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Coalition aims to curb child labour in British Columbia

Image: Povnet.org

When Jeni Mathers tells people that children as young as 12 are working on British Columbia's construction sites and factory floors, she gets some extreme reactions. "A lot of people are in denial about it. When we talk to them they're shocked, they're embarrassed, they say, 'That can't possibly be.'"

Mathers is one of several members of the B.C. Employment Standards Coalition who have been visiting community events across the province, raising awareness for what they, and many others, see as a huge problem. In B.C., any child under 15 can hold almost any job with little more regulation than a parent's permission note. These young workers are inexperienced, poorly protected and being injured on a regular basis.


Vancouver Mayor and City Council make waves with opposition to Kinder Morgan pipeline

Kinder Morgan's plans would see close to one oil tanker a day passing through the narrows of Vancouver's harbour. (Photo: http://www.bcwaters.org/)
This week Vancouver Mayor Gregor Robertson and City Council voted to oppose Kinder Morgan's pipeline and oil tanker plans for this narrow harbour.

Related rabble.ca story:

How are Canada's municipalities fighting resource extraction?

Photo: flickr/Toshiyuki IMAI

Canadians are concerned about the impact of resource extraction on land and the irreversible destruction of precious ecosystems. Rural towns across the country are dealing with these issues of land use. 


From Exxon Valdez to Kinder Morgan: Pipelines won't pay for oil spills

Photo: flickr/ARLIS Reference

"Once the oil leaves the dock, Kinder Morgan holds no obligation or responsibility, even ten metres out -- that's the carrier's liability."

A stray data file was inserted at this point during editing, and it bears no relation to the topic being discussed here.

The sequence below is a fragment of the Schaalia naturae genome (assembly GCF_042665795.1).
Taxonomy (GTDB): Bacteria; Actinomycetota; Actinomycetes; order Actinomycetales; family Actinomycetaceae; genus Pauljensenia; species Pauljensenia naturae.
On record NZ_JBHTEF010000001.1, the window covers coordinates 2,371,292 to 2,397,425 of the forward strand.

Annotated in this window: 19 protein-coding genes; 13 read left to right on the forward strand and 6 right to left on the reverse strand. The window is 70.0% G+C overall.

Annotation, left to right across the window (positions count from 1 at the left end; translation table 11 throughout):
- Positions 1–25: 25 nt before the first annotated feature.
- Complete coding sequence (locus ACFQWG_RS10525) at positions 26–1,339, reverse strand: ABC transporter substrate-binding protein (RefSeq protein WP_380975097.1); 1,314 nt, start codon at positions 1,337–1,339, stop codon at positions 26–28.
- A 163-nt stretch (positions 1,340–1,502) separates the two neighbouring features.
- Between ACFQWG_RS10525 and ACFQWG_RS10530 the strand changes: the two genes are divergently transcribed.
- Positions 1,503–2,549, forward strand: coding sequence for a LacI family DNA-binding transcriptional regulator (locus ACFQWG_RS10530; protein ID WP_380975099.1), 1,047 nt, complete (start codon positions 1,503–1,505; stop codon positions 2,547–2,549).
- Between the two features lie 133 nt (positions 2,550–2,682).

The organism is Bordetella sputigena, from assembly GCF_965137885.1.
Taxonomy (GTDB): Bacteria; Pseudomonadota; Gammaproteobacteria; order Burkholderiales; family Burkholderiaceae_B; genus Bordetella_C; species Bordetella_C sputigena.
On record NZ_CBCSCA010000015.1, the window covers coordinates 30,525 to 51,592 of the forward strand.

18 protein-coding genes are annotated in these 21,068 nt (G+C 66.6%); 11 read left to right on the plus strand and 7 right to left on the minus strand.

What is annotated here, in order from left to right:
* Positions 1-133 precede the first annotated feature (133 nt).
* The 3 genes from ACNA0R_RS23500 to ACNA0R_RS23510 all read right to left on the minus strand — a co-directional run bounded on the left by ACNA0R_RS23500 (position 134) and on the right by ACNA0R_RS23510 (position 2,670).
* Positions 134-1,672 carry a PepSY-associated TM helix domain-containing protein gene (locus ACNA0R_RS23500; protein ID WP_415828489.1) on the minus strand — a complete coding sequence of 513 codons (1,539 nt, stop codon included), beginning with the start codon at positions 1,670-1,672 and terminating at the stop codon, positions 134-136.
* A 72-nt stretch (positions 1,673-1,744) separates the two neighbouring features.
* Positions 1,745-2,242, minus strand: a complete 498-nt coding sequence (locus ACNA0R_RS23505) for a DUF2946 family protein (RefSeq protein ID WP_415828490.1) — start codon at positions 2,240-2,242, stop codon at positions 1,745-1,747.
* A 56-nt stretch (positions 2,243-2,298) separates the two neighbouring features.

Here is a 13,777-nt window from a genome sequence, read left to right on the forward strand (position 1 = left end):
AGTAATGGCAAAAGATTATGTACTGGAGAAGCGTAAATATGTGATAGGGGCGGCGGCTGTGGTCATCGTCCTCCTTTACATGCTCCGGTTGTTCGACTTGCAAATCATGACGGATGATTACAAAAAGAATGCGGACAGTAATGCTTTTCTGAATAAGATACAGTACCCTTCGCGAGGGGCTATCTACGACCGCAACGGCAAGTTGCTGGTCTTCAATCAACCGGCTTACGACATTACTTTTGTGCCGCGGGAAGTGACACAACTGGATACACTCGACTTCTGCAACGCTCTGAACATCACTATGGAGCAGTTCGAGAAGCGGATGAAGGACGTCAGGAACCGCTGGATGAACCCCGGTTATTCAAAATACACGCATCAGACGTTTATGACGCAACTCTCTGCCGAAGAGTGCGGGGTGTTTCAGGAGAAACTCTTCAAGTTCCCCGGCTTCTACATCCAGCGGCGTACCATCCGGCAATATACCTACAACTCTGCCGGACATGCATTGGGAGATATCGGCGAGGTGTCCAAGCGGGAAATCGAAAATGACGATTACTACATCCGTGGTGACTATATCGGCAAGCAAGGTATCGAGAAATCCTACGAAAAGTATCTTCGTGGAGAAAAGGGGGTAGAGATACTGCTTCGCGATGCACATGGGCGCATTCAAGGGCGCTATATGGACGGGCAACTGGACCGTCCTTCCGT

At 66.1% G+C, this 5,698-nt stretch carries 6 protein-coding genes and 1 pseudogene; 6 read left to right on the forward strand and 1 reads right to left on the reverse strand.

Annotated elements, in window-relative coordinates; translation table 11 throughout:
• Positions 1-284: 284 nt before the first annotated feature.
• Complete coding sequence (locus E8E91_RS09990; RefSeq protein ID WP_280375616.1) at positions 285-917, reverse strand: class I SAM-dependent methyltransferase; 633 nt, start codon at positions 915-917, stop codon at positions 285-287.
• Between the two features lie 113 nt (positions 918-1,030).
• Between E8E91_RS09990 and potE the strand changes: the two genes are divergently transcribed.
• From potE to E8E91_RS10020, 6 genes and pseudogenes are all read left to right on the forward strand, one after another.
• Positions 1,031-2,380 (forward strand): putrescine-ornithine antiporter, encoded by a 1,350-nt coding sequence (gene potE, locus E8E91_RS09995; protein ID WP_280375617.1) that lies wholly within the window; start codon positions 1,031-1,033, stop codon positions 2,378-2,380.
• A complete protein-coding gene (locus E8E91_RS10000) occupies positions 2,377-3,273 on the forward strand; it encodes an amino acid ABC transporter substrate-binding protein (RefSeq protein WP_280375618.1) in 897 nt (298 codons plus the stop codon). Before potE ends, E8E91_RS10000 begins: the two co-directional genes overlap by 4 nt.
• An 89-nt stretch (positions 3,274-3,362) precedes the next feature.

At the last two information events in Chilliwack, Kinder Morgan brought a large team of professionals and specialized aids to cover an exhaustive range of issues. Resembling a Royal Commission, everything concerning the proposed pipeline was in the tow of a Subject Matter Expert and neatly secured in a rolling briefcase. The first audience was the full Board of the Fraser Valley Regional District (FVRD) and the second, an invited group of government regulatory officials, community leaders and representatives of major environmental organizations. Audiences with a formidable amount of assembled oversight.


| September 11, 2014

To B.C. parents during the teachers' strike

Photo: flickr/Jayel Aheram
Read this informative open letter to the parents of B.C. during the ongoing teachers dispute.

Related rabble.ca story:

Open letter: To the parents of B.C. on the ongoing teachers dispute

Photo: flickr/Jayel Aheram

This letter was sent to Laila Yuile by a parent in Surrey, B.C., who has been very involved in the school system for a long time, with hopes that it will assist other parents in understanding part of what's going on right now in the teachers dispute.

As a parent of children who have been in the school system since the late 1990s I have a unique perspective on the current negotiations. I was in the system when class size and composition were in the teachers' contract and quite frankly when the system worked. Here is a little history that many parents don't know.


September 3, 2014 |
B.C. teachers are taking job action. They want progress on class size and composition for our kids and a fair deal.

Dear Christy Clark: Let's chat about what taxpayers can afford

Photo: flickr/Tomash Devenishek

Dear Christy,

I'm sorry that you did not take my advice in my last letter when I suggested that you should get teachers back into classrooms as soon as possible. I'm sure your government would have much more support right now if you had taken my advice but I understand that sometimes the right message just comes at the wrong time.

Now, I'm writing to you about what you've said in response to the breakdown in talks to end the teachers' strike. You said that you want a negotiated deal that taxpayers can afford. This has left me with a lot of questions.


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